U.S. Reps. Rick Crawford (R-Ark.), Lee Terry (R-Neb.), Mike McIntyre (D-NC) and Jim Costa (D-Cal.) introduced legislation to prohibit the U.S. Environmental Protection Agency (EPA) from disclosing the private and confidential information of livestock and poultry producers to the public.
The Farmer Identity Protection Act (H.R. 4157) comes in response to the EPA’s release of livestock and poultry producers’ names and other personal information to three environmental advocacy groups through a Freedom of Information Act (FOIA) request last year. The release divulged names, addresses, geographic coordinates and in some cases telephone numbers and email addresses of over 80,000 livestock producers in 29 states.
“There is no justification for the blatant disregard of our privacy,” said NCBA President Bob McCan. “To turn this type of information over to anyone who has a computer is not just reckless, but it poses serious agro-terrorism threats.”
EPA claims it lacks statutory authority to protect livestock producers’ personal information.
The Farmer Identity Protection Act would unequivocally provide the agency with the ability to prevent such farm-specific releases from happening in the future, allowing the agency to provide information to outside parties only in aggregate without individual identifying information, or with the producer’s consent.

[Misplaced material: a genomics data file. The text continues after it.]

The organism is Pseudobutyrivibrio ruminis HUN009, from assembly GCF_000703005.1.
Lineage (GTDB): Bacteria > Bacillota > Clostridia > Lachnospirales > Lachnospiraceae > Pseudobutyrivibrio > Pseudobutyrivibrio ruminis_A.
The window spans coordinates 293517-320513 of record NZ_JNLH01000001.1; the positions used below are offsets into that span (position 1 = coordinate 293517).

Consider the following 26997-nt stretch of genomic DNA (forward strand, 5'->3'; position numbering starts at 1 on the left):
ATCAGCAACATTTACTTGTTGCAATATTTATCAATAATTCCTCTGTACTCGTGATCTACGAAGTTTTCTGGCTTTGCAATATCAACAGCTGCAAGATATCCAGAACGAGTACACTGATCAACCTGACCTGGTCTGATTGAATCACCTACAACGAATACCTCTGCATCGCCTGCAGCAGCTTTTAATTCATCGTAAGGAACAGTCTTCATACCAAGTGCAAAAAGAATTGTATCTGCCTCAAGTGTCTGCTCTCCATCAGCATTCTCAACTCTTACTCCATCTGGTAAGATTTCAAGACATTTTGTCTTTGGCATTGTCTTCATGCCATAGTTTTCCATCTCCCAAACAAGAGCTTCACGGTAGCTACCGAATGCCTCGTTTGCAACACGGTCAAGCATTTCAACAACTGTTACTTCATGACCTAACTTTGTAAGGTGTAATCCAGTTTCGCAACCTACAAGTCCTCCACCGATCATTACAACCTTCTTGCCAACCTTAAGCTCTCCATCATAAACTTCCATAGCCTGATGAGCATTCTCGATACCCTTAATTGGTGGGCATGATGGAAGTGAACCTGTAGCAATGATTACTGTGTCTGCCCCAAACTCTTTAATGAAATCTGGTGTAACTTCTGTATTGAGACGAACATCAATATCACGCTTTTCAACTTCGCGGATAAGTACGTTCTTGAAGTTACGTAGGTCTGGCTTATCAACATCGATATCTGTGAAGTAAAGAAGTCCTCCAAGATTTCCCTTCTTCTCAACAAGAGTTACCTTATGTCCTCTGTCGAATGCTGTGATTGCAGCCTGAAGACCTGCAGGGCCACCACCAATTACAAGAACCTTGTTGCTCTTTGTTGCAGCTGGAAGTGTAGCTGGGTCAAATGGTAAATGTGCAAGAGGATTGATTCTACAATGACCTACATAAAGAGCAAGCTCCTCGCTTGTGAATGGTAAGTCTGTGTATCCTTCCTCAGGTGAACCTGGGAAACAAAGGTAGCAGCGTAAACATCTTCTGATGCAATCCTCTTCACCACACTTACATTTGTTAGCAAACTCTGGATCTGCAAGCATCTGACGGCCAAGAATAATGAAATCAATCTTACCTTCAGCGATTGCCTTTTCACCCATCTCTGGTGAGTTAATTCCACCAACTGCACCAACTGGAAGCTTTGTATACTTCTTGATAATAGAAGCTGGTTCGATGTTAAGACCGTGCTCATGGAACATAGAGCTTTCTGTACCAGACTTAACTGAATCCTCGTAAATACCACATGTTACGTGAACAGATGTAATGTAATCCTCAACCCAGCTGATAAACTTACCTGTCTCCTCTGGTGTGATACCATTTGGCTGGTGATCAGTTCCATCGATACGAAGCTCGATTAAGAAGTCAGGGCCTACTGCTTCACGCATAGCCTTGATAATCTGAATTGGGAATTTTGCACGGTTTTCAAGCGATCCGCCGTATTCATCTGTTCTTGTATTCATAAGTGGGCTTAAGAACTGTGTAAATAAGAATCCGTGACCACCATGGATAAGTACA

“Once this information is released, you cannot take it back,” said McCan. “With EPA planning to release more information as soon as it is able, Congress must step in and provide relief to livestock producers. We applaud the representatives that have introduced this bill to help protect the health and safety of cattle producers and their families.”
H.R. 4157 is the companion bill to S. 1343 introduced in the Senate by Sen. Chuck Grassley (R-Iowa) and Joe Donnelly (D-Ind.) in July 2013.
In July 2013, the American Farm Bureau Federation (AFBF) and the National Pork Producers Council (NPPC) sought a court injunction with the federal court in Minnesota to prevent EPA from publicly releasing data related to concentrated animal feeding operations (CAFOs) under the FOIA. By seeking the court order stopping EPA’s anticipated FOIA release, AFBF and NPPC hoped to stall disclosures until a court can clarify EPA’s obligation to keep personal information about citizens private.
According to AFBF, EPA attempted to recall some of the records in its initial, replacing it with a new set of data after redacting the names of CAFO facilities “that include individual names,” according to a coalition press release. However, one of the environmental advocacy groups, Food & Water Watch, said it retained and reviewed all original records.
On Sept. 5, Environmental Integrity Project, Food & Water Watch and Iowa Citizens for Community Improvement filed a motion seeking to intervene in the case. Members of the coalition asked the court to allow them to intervene to “protect the rights of citizens to safeguard their waterways and communities from the many detrimental impacts of the factory farm industry represented by FB and NPPC.” The groups are being represented by attorneys from the Government Accountability Project.
According to court documents, a trial may not be held until November 2014.